If cold and flu season teaches us anything, it is that kids pick up everything. This is not limited to only germs, though. From the time they are in the womb, until they are young adults, our kids can even pick up our stress and anxiety.
As parents, we have a vital, instinctive and emotional connection to our children. This connection allows us to sense when they are in trouble, what we need to do to help our baby when she cries and how to protect them.
It is this connection that fosters our parent-child bond and allows us to pick up on their insecurities, needs, and desires. This bond gives us what we need to care for our children, while ignoring the fact that we are exhausted and overwhelmed.
This connection also goes another way. Our children are connected to us as well. And through this connection, they can pick up on our stress and anxiety throughout their lives. A child’s mirror neurons, which they will later use to develop the skill of empathy, causes them to be sensitive to our state of emotions.
They mirror our stress, without even realizing it, and release their own stress hormones. This is what causes us to be able to read other’s emotions, and babies and children are born with this and continue to develop it into adulthood.
While this is a good thing for our relationships, it can also have negative impacts on us, especially when what they are exposed to is stress and anxiety.
Parents and children today are facing stressors our past generations did not face. We deal with hectic schedules, lack of sleep and rest, overworked parents and children, school stressors, bullying, cyber bullying, anxiety over marriages, health, finances—and our attempts to balance it all.
We are trying to help our children grow into responsible adults, while also trying to enjoy their childhood. Many parents overfill schedules in an attempt to give their children the best possible childhood they think they need. Kids have more homework and intense social lives.
All of this adds up to stress. Children today are experiencing higher levels of stress, anxiety, and mental health problems than ever before.
The Impact of Stress
Stress is more than just a word. It is a chemical reaction within our bodies which causes us to release our fight-or-flight hormones. This stress response can be beneficial when we are in danger or need to react, but constant stress over smaller issues can cause problems and cause our responses to be overdramatic.
Being in constant states of stress or allowing our bodies experience too much stress can have dramatic effects on our health, from heart disease, to allergies, to autoimmune diseases, to mental health problems. During pregnancy, these hormones can cross the placenta as well. Researchers have found that high levels of stress during pregnancy are correlated to children with ADHA and other behavior issues.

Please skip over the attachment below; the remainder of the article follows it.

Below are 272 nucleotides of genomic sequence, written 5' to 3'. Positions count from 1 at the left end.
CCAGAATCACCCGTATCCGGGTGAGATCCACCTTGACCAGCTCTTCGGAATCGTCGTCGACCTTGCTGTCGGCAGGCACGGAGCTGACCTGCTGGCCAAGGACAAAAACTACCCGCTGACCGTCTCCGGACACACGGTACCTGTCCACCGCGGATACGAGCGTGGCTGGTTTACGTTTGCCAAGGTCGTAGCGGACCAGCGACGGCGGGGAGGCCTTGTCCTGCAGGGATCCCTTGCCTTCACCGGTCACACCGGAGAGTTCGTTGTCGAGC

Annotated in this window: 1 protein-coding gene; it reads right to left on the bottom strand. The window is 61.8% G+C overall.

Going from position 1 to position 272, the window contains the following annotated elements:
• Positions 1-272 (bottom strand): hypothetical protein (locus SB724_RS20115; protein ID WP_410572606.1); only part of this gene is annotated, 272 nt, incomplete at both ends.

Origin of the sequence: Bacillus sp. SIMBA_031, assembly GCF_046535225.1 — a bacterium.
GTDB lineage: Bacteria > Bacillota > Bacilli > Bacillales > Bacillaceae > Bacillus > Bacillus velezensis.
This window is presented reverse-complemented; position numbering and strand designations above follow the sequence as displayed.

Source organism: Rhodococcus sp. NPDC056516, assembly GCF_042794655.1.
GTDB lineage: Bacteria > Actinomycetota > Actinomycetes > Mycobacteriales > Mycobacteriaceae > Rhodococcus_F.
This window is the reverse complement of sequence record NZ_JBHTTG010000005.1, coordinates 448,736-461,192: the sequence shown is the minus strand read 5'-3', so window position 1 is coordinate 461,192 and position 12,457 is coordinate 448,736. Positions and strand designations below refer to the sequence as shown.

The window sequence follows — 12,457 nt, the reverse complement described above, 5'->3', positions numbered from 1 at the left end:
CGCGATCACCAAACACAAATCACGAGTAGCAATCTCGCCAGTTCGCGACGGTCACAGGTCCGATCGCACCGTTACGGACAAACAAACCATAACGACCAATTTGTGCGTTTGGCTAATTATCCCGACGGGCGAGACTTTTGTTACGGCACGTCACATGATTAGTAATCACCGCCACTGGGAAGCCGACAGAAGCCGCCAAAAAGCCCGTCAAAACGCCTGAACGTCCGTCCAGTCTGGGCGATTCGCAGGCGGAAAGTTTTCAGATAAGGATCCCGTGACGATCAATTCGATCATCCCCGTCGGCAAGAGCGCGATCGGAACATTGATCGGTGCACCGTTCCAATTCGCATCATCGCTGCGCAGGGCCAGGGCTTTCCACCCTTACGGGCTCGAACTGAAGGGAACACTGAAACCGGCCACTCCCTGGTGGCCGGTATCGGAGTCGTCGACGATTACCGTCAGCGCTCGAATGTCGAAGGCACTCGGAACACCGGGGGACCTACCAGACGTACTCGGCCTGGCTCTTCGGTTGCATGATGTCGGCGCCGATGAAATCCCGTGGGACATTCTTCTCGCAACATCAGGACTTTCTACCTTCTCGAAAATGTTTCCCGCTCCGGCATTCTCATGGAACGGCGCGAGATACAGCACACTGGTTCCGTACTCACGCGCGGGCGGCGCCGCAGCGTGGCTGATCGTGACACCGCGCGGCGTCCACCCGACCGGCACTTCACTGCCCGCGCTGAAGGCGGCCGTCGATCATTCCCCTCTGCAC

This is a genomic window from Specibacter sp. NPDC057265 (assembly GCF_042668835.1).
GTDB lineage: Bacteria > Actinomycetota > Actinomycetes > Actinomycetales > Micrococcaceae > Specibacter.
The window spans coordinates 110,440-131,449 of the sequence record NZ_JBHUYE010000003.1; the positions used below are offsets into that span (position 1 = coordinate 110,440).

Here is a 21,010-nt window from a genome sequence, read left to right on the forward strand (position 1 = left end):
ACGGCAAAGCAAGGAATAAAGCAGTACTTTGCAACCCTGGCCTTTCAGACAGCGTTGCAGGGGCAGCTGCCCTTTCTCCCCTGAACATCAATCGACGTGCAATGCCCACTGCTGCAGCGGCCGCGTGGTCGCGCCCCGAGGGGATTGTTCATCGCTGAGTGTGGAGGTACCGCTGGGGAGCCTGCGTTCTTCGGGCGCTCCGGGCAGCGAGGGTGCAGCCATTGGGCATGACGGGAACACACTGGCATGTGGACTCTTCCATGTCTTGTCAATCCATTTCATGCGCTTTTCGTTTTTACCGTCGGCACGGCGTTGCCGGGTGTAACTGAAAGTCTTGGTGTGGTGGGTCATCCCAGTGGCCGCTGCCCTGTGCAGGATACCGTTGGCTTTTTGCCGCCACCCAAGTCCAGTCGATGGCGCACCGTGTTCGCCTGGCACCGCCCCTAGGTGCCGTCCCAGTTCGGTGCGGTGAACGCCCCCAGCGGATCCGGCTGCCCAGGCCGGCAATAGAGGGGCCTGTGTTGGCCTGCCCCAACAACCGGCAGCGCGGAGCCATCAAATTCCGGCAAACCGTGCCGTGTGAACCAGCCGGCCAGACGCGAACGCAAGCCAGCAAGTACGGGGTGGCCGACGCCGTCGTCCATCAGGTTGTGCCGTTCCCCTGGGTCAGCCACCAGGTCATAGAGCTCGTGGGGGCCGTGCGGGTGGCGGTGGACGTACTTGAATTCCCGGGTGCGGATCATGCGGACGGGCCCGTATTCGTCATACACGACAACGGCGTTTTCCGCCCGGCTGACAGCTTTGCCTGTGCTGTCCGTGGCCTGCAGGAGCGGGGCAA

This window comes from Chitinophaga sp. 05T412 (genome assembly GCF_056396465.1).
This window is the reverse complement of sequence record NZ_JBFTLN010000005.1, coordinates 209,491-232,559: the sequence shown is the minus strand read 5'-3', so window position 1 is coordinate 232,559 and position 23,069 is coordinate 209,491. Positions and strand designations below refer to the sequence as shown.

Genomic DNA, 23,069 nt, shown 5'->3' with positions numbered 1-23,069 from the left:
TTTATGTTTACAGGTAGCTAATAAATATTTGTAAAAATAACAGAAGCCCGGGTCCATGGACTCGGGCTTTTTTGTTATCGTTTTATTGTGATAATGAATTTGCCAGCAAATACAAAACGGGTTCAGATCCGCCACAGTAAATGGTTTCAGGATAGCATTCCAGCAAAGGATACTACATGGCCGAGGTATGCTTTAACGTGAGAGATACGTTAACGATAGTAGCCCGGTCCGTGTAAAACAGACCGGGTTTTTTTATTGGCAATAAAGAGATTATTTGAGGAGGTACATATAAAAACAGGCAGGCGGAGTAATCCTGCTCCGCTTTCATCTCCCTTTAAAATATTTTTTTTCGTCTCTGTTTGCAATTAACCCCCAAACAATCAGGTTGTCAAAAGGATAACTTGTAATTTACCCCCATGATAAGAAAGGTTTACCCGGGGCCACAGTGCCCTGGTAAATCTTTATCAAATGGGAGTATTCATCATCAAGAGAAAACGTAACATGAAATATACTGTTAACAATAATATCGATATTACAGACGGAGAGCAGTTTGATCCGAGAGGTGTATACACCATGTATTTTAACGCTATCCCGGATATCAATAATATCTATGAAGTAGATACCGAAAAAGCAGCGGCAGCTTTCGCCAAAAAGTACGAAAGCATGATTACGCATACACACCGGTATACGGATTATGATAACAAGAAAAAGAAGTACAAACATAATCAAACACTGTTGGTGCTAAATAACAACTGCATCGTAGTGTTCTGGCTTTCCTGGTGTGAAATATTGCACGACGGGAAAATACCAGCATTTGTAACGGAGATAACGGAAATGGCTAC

We are born with specific DNA codes and our biology plays an important role in who we become. But just as important, if not more, is the environment in which we live.
While we are born with a specific DNA sequence that defines who we are, the environment in which we are raised can greatly impact our brain development. Specifically, trauma during childhood can cause developmental problems in the gray area and hippocampus area of the brain, which can result in immune problems, health problems, social issues, addiction, and other developmental problems later in life.
Additionally, through the process of interaction with our caregivers and environment, our brain’s neuron connections can be heightened or harmed. Research has shown that our underlying genetic basis is the result of our genes, while the expression of these genes or what genes are “switched” on or off, can vary based on our interactions with our natural and social environment.
Therefore, our natural and social environments play a large role in determining our health, development, and personalities.
Although stress is often a factor in the development of these issues, it is, of course, not the only precursor. Daily life, diet, exercise, and other aspects of our lives can contribute to our health problems. Many of these issues do not have one single cause.
The Good News
Our parental stress can cause health problems to both us and our children. But we are in control of our lives and our choices. We can take the necessary steps to manage stress, build resilience, and help our children deal with their own stressors.
We can create a healthy and loving environment for our children. We can choose to make time for connection and foster a loving relationship with our children. We can walk them through times of stress and model examples of how to effectively handle stressful situations. We are their most important ally and we have the innate connection with them to guide and lead them on their journey.